A few days ago, I wrote myself a prescription for November. I wrote it because I need some creative medicine.
For the past few months, I have been running along the edge of an empty tank. My time is spliced between too many things, things that feed my soul and enrich my life, but that require a lot of physical, mental, emotional, and social energy. At the end of the day, I am left with little for myself. My kids get the last fumes, and that’s a wrap. Paul and I hang out, but since we are in the same boat, we are bogged down together.
By nature (and identity), I am a writer and a creator. But life has been so immersive, I have not been able to try new things with my writing. The last extensive project I engaged in was a full revision of my second novel. I finished that project in May, and haven’t written a word of fiction or posted a blog since.
And in the meantime, I grew comfortable. And fearful about sharing my writing.
I still write daily, filling blank pages with thoughts using thin-tipped markers. But I haven’t written anything for anyone outside of myself to see. And the longer I’ve been away, the more apprehensive I feel.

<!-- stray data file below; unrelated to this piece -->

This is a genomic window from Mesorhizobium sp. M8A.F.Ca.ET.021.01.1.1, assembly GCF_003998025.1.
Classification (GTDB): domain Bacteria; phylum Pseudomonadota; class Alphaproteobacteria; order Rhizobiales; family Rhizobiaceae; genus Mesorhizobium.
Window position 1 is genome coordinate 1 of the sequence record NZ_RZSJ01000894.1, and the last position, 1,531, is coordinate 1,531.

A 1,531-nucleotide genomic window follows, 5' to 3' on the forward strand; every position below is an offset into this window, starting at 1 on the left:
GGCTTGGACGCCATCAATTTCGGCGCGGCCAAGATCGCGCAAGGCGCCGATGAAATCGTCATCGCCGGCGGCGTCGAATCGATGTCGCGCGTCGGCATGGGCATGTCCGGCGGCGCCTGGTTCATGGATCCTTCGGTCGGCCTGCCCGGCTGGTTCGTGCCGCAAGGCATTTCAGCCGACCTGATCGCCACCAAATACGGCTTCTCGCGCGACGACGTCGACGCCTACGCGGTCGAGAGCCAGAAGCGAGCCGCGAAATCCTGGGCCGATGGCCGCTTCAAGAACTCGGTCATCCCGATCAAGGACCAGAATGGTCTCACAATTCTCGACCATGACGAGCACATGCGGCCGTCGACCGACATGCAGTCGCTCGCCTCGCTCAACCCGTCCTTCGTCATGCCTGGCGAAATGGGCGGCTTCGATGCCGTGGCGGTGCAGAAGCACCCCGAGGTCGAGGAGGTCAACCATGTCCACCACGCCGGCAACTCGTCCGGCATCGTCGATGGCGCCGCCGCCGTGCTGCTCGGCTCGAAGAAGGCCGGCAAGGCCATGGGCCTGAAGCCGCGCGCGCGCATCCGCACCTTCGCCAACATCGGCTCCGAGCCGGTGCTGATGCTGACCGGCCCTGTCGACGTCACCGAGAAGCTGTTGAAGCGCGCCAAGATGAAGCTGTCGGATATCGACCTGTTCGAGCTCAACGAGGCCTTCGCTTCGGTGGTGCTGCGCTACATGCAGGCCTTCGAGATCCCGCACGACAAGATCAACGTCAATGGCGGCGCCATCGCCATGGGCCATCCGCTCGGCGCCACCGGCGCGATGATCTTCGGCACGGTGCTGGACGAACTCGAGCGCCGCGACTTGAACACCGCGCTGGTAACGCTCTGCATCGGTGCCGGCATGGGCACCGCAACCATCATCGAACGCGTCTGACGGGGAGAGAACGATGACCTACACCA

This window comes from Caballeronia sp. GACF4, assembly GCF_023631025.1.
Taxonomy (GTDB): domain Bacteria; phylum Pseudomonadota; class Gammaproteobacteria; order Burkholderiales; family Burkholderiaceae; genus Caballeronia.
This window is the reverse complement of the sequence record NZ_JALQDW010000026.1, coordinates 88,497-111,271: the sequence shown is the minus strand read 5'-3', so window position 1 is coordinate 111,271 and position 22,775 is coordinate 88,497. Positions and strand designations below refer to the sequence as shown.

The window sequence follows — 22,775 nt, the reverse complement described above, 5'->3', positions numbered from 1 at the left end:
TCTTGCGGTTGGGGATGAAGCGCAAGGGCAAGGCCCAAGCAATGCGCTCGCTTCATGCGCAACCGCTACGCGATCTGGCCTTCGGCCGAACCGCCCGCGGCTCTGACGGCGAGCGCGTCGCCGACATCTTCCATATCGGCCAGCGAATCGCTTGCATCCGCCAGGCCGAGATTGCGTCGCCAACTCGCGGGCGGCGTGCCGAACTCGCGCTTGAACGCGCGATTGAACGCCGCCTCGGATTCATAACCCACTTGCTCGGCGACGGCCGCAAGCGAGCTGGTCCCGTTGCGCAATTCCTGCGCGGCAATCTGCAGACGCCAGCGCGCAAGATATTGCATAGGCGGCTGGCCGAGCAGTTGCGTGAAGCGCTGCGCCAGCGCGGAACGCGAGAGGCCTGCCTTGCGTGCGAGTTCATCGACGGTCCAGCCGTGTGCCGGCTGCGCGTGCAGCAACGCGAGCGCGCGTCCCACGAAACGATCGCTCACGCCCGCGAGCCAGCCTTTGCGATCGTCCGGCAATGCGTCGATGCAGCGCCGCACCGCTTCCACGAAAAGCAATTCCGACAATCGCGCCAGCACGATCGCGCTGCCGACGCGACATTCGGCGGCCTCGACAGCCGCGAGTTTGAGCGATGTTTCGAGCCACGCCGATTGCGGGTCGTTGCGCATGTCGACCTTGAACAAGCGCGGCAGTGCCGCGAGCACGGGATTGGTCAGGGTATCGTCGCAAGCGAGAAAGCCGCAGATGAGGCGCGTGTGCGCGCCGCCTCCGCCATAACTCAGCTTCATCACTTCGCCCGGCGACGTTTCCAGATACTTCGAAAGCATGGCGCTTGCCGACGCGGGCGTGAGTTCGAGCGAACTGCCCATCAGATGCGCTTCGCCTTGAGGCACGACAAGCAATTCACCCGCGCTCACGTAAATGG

What am I going to write about? I wonder in a low-level writer’s despair. I have a million ideas, but when it comes right down to it, I don’t sit down and risk bringing them to light.
My creative energy is flat, and I’ve been banging my head, feeling a like a fraud teaching leadership when I’m out of balance in my own life.
A week or so ago, I figured it out: I’m hiding in my comfort zone, in the pages of my journal, where my thoughts are safe from judgement or scrutiny. But in the comfort zone, there is no risk, no growth, no innovation, and after a while, stagnation.
I’m a writer, after all. And part of being a writer is letting people read what you write.
So I wrote myself a prescription to push me out of my comfort zone to practice what I preach in class–to bravely and creatively express what is within.